Talis Kimberley-Fairbourn: Knitters and Writers and International Tax Law…


I’ll make this as interesting as I can, but it’s one of the more complex of the issues that I have been asked to look into since being announced as a prospective Parliamentary Candidate, and the more I found out, the more unintended consequences appeared.

Recently I had the opportunity to ask a Senior Government Minister a question on small businesses, at an event organised by a business group of which I’m part. Now, when I say ‘small business’, I don’t necessarily mean those with six employees and a £500,000 turnover, or even sole traders making a scant living doing something entirely solo; there are also, you see, very many micro-businesses out there as well, ‘nano-businesses’ if you like, and I happen to run one of them.

Anybody who has started to make a little money from a paying hobby, whether that’s designing knitting patterns or writing plays for schools, or selling mp3s of their music, or writing books that they publish online, or any one of many other different enterprises, is effectively running such a business. These are usually so far under the UK’s £81,000 VAT threshold that they’re able to keep their administrative burdens light, while still selling digital ‘goods’ online to anyone anywhere in the world. These people design fonts, and model railway layouts, and training systems, and software plug-ins, and often their business isn’t even their whole living, or it may be a start-up, testing the market for the thing that they produce.

Now, it went around the nano-business community a few weeks before Christmas that a change in VAT regulations was going to affect these businesses – so, many of us went looking to see what was afoot. We learned that from 1st January, all online sales of digital ‘services’ (which are defined in such a way as to include just these kind of products that I’ve mentioned) are to pay VAT, not at the seller’s local country rate – but, crucially, at the buyer’s.

Are you with me so far? As I heard Vince Cable say yesterday, ‘I am not a tax expert.’ Well, and nor am I, and nor are all the other nano-business-owners who run tiny enterprises from their kitchen tables, legally and simply trading their – often creative – work across national boundaries, because that’s how the internet works.

In order to ensure that VAT is paid at the buyer’s local rate, the seller has to know where they are, and hold two non-conflicting proofs of that securely for ten years – and sign up for VAT, either in every country in the EU, or else in the UK through the system that HMRC have set up (‘VAT MOSS’, they are calling it) – four annual returns for tiny businesses that may already wrestle with self-assessment every year-end.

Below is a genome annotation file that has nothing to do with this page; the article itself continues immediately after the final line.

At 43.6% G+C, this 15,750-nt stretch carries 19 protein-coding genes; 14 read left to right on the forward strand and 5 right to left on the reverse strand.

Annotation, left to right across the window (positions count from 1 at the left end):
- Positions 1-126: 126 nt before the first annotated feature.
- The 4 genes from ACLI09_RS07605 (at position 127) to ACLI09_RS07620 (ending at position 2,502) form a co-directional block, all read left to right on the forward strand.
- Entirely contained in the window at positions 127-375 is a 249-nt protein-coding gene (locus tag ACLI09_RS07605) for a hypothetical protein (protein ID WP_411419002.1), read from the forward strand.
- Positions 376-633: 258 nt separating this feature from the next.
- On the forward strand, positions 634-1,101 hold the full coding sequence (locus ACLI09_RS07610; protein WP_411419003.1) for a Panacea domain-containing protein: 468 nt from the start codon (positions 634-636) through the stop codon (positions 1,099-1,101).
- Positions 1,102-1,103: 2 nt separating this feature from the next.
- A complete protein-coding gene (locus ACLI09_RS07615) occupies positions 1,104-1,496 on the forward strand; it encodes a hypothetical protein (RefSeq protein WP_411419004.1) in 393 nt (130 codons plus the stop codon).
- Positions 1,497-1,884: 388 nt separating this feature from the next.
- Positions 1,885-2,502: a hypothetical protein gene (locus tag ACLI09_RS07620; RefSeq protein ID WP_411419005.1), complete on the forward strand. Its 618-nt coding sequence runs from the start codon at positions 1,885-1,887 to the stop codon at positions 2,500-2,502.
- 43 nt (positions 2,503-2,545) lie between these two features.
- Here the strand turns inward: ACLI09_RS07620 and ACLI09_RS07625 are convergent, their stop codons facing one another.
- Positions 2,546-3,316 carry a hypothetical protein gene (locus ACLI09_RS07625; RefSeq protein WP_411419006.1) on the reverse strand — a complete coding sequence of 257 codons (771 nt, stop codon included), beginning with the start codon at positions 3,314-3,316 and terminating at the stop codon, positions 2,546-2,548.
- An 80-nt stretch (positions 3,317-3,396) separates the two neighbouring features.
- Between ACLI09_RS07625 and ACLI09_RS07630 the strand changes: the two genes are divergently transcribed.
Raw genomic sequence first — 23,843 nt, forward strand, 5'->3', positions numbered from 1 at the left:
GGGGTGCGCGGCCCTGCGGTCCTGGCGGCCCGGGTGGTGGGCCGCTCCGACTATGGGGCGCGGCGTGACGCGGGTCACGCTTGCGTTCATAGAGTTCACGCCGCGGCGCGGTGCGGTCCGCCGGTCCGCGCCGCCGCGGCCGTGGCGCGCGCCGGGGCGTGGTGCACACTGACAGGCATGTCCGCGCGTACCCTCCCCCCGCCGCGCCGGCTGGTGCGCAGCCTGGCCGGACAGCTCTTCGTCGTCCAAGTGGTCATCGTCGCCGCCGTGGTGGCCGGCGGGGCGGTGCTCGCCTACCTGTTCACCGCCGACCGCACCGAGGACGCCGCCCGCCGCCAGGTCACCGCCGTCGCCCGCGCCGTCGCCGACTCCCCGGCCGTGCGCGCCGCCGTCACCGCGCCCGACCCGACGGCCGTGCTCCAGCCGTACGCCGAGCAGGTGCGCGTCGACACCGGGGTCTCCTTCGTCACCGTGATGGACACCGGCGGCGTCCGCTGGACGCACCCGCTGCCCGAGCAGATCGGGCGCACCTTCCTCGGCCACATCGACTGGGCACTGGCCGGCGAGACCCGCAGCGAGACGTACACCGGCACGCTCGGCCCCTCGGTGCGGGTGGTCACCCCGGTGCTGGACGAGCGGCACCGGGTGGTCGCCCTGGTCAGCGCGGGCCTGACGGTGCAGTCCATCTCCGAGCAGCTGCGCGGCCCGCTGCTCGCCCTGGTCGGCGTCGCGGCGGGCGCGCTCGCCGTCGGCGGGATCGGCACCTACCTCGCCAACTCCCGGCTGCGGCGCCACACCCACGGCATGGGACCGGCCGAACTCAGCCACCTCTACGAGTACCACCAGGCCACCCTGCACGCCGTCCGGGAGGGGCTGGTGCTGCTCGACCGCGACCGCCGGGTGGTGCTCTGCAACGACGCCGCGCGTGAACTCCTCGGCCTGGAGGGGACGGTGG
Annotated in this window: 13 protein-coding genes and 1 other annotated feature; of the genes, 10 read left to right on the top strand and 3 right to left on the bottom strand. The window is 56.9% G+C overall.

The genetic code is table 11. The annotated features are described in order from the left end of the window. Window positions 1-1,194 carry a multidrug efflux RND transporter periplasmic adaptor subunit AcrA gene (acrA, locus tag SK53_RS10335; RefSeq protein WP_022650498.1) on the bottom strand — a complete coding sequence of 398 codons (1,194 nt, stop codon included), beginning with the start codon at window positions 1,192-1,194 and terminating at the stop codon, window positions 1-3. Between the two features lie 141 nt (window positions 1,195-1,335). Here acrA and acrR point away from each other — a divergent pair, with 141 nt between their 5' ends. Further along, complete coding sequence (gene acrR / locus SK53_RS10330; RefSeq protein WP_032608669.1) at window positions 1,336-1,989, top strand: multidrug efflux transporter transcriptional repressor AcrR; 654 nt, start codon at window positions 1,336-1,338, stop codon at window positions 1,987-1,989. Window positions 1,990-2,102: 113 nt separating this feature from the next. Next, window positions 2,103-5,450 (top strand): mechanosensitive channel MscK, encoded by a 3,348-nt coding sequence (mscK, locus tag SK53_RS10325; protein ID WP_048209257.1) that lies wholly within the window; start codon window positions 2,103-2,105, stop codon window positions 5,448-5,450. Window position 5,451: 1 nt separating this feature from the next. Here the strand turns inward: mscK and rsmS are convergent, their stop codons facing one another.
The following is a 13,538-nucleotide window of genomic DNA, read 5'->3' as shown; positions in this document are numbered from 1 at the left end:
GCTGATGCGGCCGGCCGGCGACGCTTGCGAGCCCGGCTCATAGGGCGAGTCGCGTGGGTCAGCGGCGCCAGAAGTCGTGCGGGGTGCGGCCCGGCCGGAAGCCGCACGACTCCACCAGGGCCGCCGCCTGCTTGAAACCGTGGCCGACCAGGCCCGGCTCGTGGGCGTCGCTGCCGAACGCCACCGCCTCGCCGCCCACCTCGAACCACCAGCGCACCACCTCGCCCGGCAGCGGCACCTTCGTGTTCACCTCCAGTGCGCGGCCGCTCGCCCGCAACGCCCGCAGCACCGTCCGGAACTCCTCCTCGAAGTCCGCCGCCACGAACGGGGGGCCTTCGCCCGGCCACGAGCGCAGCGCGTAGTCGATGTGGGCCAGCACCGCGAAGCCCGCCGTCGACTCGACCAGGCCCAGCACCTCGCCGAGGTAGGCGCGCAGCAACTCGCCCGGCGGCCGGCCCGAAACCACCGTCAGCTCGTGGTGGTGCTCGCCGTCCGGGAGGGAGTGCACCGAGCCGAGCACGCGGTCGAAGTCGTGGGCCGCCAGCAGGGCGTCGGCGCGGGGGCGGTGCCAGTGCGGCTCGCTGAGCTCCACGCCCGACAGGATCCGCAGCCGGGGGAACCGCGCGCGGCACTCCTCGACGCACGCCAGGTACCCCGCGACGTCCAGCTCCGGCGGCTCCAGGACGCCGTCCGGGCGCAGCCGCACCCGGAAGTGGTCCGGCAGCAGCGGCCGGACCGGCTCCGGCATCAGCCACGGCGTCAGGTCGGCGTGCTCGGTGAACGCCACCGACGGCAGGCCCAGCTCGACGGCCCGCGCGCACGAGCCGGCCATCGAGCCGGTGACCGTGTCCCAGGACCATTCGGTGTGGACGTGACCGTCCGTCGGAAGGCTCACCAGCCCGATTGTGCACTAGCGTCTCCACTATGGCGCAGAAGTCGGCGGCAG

It’s a matter of representation, really. Just as we’d like those making policy on housing to have lived in properties other than owner-occupied two-million-pound houses, just as we’d like those making policy on education to have some experience beyond private education (I addressed Education yesterday at the Pilgrim Centre, where I was on the panel of a Question Time-style event hosted by the NUT), I think we’d like those changing the rules for small businesses to properly understand that some small businesses are really very small indeed – too small, in this case it seems, for those making the rules to see – too small for an accountant, a tax specialist, an IT department or anything beyond the spare hours the business owner puts into their work – often to supplement a family income, or keep off benefits, or augment a pension.

Many of these businesses have already been frightened into closing over this Christmas season. Many more have mothballed expansion plans that risk bringing them within this rule’s remit. Others have been driven into the arms of the huge international platforms that readily have the resources to handle the VAT for the seller – at a significant cost, of course – those very businesses whose tax-minimising habits were apparently what the rule change was supposed to remedy.

Consumers are affected too, as many overseas businesses have decided – as the rule is supposed to apply to them too, be they in Canada, the US or Malaysia, or anywhere else outside the EU – that it’s simpler for them to block EU sales altogether. Others are ignoring the rule on the basis that they consider it unenforceable.

It turned out that the Minister at the business event was Vince Cable, so I asked him what he’s going to do about this. His and his department’s failure to safeguard the VAT threshold, under which most of us thought we were secure, is causing small, previously viable businesses to close, or operate at a disadvantage, or be driven to giving much of their income to whatever third party platform will handle the VAT for them. He said that he’s visiting Brussels ‘to see about this’ – our South West Green MEP Molly Scott Cato has already been raising this issue in Brussels, so I hope he’ll liaise with her while he’s there.

I believe that those making policies on all issues and at every level ought to do so with an awareness of the variety and reality of those who will be affected. If you don’t think your elected representatives speak for you, if you think they are missing experience that’s relevant to the changes they’re bringing to your lives, then you have the option of telling them and hoping they will listen – but you also have the option, in a few months, of changing them for a more representative set of people, with a more diverse set of life experiences.

Talis Kimberley-Fairbourn
21st January 2015

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